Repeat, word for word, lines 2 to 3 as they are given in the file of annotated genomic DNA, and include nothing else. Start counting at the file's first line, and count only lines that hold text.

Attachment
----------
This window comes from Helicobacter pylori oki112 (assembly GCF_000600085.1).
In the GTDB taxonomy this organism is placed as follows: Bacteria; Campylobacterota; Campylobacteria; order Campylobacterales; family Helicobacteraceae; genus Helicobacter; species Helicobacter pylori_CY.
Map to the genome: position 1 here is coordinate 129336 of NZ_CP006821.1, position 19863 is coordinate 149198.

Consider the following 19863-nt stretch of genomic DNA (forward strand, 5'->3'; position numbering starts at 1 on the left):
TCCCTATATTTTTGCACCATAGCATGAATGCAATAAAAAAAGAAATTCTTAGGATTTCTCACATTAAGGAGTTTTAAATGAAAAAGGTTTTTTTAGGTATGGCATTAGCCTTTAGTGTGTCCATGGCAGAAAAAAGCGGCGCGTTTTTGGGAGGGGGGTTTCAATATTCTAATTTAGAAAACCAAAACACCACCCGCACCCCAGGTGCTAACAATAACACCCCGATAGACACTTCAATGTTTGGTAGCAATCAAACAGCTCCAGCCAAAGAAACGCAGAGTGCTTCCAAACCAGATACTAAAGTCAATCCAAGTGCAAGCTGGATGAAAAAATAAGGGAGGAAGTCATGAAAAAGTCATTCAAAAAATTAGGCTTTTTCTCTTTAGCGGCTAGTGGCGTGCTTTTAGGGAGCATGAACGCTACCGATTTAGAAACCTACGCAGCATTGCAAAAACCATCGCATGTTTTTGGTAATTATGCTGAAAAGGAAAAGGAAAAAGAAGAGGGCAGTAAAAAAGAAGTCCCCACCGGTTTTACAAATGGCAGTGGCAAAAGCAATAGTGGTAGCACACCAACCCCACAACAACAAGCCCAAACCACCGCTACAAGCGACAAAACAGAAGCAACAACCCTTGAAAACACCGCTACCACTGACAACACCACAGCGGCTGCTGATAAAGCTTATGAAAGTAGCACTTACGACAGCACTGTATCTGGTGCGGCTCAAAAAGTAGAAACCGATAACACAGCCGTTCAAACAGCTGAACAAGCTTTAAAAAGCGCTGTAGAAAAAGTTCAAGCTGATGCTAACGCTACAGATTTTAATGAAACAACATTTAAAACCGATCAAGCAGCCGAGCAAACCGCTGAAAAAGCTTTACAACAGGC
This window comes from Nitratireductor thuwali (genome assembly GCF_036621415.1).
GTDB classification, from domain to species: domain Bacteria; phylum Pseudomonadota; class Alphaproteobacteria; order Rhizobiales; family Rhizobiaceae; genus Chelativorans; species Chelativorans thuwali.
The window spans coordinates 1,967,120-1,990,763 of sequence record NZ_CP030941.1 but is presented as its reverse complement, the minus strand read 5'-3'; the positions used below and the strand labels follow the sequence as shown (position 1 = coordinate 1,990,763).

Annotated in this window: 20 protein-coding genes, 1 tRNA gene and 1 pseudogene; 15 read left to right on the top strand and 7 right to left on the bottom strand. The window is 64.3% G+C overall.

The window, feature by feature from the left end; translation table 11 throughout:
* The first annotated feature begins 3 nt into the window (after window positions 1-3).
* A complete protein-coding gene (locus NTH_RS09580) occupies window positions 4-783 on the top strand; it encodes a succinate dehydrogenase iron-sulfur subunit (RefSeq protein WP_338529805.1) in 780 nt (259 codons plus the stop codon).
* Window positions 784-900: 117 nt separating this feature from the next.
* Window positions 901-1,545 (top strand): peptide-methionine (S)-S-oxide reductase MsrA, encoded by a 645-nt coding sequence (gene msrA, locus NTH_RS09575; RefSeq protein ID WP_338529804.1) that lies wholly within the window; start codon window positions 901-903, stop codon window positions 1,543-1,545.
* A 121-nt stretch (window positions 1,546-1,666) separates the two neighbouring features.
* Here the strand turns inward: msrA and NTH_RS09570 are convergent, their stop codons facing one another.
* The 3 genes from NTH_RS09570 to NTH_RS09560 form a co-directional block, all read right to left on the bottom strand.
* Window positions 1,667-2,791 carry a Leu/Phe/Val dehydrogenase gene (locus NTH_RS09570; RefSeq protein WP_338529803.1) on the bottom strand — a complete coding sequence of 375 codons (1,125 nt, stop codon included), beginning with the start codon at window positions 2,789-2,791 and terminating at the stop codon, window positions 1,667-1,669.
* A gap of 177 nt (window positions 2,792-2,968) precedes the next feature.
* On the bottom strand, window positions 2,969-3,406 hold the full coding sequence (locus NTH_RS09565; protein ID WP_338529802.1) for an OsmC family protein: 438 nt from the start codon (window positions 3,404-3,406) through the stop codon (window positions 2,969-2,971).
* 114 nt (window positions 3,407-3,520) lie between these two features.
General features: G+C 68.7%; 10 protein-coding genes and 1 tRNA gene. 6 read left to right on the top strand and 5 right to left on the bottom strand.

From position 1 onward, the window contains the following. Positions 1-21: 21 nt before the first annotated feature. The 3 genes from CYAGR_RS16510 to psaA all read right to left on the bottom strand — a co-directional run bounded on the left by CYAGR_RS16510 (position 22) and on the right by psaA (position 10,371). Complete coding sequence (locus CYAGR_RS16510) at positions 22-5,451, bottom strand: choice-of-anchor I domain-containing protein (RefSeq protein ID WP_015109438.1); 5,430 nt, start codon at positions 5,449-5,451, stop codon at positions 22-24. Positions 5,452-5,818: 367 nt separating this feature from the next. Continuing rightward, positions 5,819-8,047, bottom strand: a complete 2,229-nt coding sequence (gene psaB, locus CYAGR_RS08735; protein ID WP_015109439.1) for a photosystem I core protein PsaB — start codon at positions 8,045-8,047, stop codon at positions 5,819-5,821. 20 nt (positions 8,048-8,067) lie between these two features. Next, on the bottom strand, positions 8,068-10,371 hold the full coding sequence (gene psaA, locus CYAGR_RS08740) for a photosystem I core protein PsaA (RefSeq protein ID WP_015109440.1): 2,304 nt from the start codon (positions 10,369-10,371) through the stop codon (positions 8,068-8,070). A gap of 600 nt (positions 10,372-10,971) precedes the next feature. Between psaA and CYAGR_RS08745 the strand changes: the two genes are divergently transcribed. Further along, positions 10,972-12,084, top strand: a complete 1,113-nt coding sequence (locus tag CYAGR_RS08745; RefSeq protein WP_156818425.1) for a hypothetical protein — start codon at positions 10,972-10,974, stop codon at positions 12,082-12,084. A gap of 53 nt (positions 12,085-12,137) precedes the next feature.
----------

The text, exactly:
In the GTDB taxonomy this organism is placed as follows: Bacteria; Campylobacterota; Campylobacteria; order Campylobacterales; family Helicobacteraceae; genus Helicobacter; species Helicobacter pylori_CY.
Map to the genome: position 1 here is coordinate 129336 of NZ_CP006821.1, position 19863 is coordinate 149198.